Interviews form basis of new play about the legacy of Sudan in Iowa City

On Friday, Feb. 15 from 4:30-6 p.m. in the Senate Chambers of the Old Capital Museum, the African Studies Program and the Office of Outreach and Engagement at the University of Iowa presented My Daughters Are My Writings, a new play based on oral histories of seven Iowa City residents from Sudan compiled by two UI graduate students, followed by a talk by Steve Howard, a scholar visiting from Ohio University (Athens), about Mahmoud Mohammed Taha, a Sudanese Muslim social reformer whose work initiated the Republican Brotherhood before and after Sudan’s independence from Britain.

The play is a truly interdisciplinary affair: Written by UI alum Margot Connolly, based on excerpts from Howard’s book and interviews by graduate students from the history department, it is directed by UI theater graduate student Britny Horton, who acts in the play alongside three fellow graduate students.

Taha is best known for the Second Message of Islam, which distinguishes the verses in the Koran revealed in Medina (the basis of Sharia law) from those initially revealed in Mecca. The latter, from Taha’s perspective, would provide the basis of an ideal religion based on freedom and equality — including the equality of men and women.

The group initially refrained from political interactions, but its membership surged with the addition of women and intellectuals and became increasingly active in the 1980s to deter the strict application of Sharia law in Sudan. Once Taha was executed for apostasy, the group was banned in Sudan and thus only publicly exists in exile.

One of the larger communities-in-exile is closer than many know. James Giblin, UI professor of history, said that Howard’s book initially introduced him to the presence of the Republican Brothers. “I knew that Taha had been executed by the government of Sudan in 1985. What I didn’t know is that, as the community afterwards scattered into exile, Iowa City became one of its centers, said Giblin. “And at that point, I realized that some of the remarkable young Sudanese students whom I’ve been teaching here at the UI are the children of the Republicans-in-exile.”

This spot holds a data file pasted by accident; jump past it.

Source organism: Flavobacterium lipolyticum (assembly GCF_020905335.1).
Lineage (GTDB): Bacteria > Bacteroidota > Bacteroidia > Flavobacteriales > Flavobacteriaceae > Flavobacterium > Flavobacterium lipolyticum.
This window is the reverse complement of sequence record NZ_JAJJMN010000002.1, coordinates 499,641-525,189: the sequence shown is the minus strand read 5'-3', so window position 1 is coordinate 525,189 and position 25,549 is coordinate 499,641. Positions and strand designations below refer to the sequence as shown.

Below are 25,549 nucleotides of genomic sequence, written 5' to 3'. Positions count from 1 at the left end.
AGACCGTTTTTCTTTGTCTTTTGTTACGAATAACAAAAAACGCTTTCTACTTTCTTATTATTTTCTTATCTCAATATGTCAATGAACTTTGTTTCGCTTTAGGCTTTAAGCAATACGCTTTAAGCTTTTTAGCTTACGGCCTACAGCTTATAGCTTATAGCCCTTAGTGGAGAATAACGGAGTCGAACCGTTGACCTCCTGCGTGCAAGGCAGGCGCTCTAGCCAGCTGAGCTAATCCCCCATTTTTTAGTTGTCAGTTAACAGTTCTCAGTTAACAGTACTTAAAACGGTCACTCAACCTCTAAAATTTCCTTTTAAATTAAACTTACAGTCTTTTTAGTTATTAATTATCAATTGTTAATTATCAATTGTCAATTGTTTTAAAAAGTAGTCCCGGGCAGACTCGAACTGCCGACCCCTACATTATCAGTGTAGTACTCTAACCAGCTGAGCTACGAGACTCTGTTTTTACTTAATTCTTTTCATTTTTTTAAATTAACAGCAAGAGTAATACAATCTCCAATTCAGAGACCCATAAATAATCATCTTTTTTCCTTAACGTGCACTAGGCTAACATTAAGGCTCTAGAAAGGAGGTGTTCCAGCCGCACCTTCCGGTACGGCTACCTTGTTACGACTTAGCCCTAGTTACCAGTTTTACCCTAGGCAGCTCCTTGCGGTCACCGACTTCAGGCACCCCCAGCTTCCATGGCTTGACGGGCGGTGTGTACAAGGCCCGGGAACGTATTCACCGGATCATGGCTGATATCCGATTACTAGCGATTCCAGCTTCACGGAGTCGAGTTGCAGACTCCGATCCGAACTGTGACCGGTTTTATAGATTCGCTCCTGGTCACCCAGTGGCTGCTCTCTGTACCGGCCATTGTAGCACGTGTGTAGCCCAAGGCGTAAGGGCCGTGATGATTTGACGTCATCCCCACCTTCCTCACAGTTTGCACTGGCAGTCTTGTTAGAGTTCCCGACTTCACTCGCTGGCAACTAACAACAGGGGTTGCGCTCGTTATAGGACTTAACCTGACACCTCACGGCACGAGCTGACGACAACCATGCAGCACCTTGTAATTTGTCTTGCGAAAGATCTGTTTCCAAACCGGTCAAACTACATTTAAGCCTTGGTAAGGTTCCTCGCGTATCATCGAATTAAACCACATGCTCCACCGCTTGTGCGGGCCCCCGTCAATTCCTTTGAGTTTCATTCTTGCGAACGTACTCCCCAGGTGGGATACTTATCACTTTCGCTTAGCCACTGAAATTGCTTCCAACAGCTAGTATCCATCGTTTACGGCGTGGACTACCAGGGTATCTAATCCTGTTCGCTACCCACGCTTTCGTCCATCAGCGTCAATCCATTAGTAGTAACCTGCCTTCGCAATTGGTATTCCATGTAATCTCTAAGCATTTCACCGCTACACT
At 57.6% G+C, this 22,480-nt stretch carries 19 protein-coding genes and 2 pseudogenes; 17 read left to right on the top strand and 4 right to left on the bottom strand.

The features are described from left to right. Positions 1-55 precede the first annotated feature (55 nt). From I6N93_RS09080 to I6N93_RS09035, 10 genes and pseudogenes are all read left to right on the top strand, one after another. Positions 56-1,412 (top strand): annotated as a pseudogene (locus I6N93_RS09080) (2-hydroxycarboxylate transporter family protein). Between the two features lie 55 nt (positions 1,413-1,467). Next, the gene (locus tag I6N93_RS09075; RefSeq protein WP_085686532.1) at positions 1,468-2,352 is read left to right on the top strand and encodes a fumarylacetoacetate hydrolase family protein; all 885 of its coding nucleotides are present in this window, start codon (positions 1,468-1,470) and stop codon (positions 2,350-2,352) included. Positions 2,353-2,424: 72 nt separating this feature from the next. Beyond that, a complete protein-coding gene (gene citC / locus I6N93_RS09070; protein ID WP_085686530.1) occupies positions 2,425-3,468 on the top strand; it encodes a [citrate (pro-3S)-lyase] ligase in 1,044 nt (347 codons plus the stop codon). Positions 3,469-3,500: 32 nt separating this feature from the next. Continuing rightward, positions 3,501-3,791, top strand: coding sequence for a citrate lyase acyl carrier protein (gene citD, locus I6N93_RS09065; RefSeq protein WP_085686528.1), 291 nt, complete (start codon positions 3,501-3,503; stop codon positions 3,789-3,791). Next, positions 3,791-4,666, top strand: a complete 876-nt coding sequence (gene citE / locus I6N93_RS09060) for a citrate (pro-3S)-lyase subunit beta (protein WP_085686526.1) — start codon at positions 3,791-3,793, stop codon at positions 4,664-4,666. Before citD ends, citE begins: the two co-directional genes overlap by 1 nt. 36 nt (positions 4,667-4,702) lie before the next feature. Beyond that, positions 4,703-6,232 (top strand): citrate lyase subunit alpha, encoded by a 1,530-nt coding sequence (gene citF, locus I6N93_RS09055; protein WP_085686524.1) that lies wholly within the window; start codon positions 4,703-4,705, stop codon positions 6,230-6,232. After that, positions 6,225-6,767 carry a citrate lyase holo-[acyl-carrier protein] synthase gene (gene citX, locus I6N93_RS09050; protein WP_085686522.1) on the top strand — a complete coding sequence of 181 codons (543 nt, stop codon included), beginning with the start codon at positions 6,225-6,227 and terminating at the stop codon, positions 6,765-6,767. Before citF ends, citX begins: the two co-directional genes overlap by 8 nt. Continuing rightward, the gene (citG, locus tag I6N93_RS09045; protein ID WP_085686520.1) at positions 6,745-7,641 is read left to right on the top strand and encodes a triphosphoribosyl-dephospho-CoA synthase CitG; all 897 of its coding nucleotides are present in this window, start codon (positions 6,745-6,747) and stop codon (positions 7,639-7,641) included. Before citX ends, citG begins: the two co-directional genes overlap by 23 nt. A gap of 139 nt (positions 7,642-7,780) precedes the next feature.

This fact was also unknown to the graduate students whose interviews provide the foundation for the play. According to Decent Ndongwe, one of the two students whose interviews frame the production, they originally had no “knowledge of the Sudanese Republican brotherhood or the presence of some of the founding members here in Iowa City.”

Ndongwe’s colleague Nyari Chisaka was interested in “the immense respect they have for women and their understanding of the world” (including an emphasis on equality and religious tolerance), as well as learning about Taha: “a great thinker who fought against many political and social injustices in the 19th century and so celebrating him and his legacy is worthwhile.” Chisaka added that, “People need to know more about the Republican Movement” in part because “Taha has even been likened to Mahatma Gandi and other great leaders.”

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